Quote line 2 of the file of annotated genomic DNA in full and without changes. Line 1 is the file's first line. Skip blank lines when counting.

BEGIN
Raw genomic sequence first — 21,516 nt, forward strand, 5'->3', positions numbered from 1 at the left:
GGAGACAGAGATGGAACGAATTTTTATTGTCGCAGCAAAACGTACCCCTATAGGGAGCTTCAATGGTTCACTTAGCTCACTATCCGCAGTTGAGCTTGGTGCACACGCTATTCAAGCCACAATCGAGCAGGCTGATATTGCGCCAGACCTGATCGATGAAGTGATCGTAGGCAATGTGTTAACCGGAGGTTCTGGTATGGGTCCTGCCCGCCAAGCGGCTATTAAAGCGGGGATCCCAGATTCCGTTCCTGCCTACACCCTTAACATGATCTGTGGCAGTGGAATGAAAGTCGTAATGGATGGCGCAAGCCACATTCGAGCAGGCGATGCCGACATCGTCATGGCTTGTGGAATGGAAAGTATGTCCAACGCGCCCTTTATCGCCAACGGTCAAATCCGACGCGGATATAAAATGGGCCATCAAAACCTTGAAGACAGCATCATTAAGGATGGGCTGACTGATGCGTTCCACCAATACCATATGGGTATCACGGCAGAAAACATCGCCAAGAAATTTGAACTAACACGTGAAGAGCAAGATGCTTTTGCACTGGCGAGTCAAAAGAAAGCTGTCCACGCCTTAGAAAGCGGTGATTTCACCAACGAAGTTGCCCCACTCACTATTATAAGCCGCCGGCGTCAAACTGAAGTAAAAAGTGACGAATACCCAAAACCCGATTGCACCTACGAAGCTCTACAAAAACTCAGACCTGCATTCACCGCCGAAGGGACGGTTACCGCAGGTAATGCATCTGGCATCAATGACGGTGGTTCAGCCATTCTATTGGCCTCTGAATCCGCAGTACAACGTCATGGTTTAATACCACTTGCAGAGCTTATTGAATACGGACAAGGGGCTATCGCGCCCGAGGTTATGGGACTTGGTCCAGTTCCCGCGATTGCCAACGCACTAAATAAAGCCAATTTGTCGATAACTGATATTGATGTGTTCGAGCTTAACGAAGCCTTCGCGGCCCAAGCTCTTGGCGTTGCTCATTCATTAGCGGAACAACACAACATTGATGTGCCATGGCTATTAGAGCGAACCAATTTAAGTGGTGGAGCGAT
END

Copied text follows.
GGAGACAGAGATGGAACGAATTTTTATTGTCGCAGCAAAACGTACCCCTATAGGGAGCTTCAATGGTTCACTTAGCTCACTATCCGCAGTTGAGCTTGGTGCACACGCTATTCAAGCCACAATCGAGCAGGCTGATATTGCGCCAGACCTGATCGATGAAGTGATCGTAGGCAATGTGTTAACCGGAGGTTCTGGTATGGGTCCTGCCCGCCAAGCGGCTATTAAAGCGGGGATCCCAGATTCCGTTCCTGCCTACACCCTTAACATGATCTGTGGCAGTGGAATGAAAGTCGTAATGGATGGCGCAAGCCACATTCGAGCAGGCGATGCCGACATCGTCATGGCTTGTGGAATGGAAAGTATGTCCAACGCGCCCTTTATCGCCAACGGTCAAATCCGACGCGGATATAAAATGGGCCATCAAAACCTTGAAGACAGCATCATTAAGGATGGGCTGACTGATGCGTTCCACCAATACCATATGGGTATCACGGCAGAAAACATCGCCAAGAAATTTGAACTAACACGTGAAGAGCAAGATGCTTTTGCACTGGCGAGTCAAAAGAAAGCTGTCCACGCCTTAGAAAGCGGTGATTTCACCAACGAAGTTGCCCCACTCACTATTATAAGCCGCCGGCGTCAAACTGAAGTAAAAAGTGACGAATACCCAAAACCCGATTGCACCTACGAAGCTCTACAAAAACTCAGACCTGCATTCACCGCCGAAGGGACGGTTACCGCAGGTAATGCATCTGGCATCAATGACGGTGGTTCAGCCATTCTATTGGCCTCTGAATCCGCAGTACAACGTCATGGTTTAATACCACTTGCAGAGCTTATTGAATACGGACAAGGGGCTATCGCGCCCGAGGTTATGGGACTTGGTCCAGTTCCCGCGATTGCCAACGCACTAAATAAAGCCAATTTGTCGATAACTGATATTGATGTGTTCGAGCTTAACGAAGCCTTCGCGGCCCAAGCTCTTGGCGTTGCTCATTCATTAGCGGAACAACACAACATTGATGTGCCATGGCTATTAGAGCGAACCAATTTAAGTGGTGGAGCGAT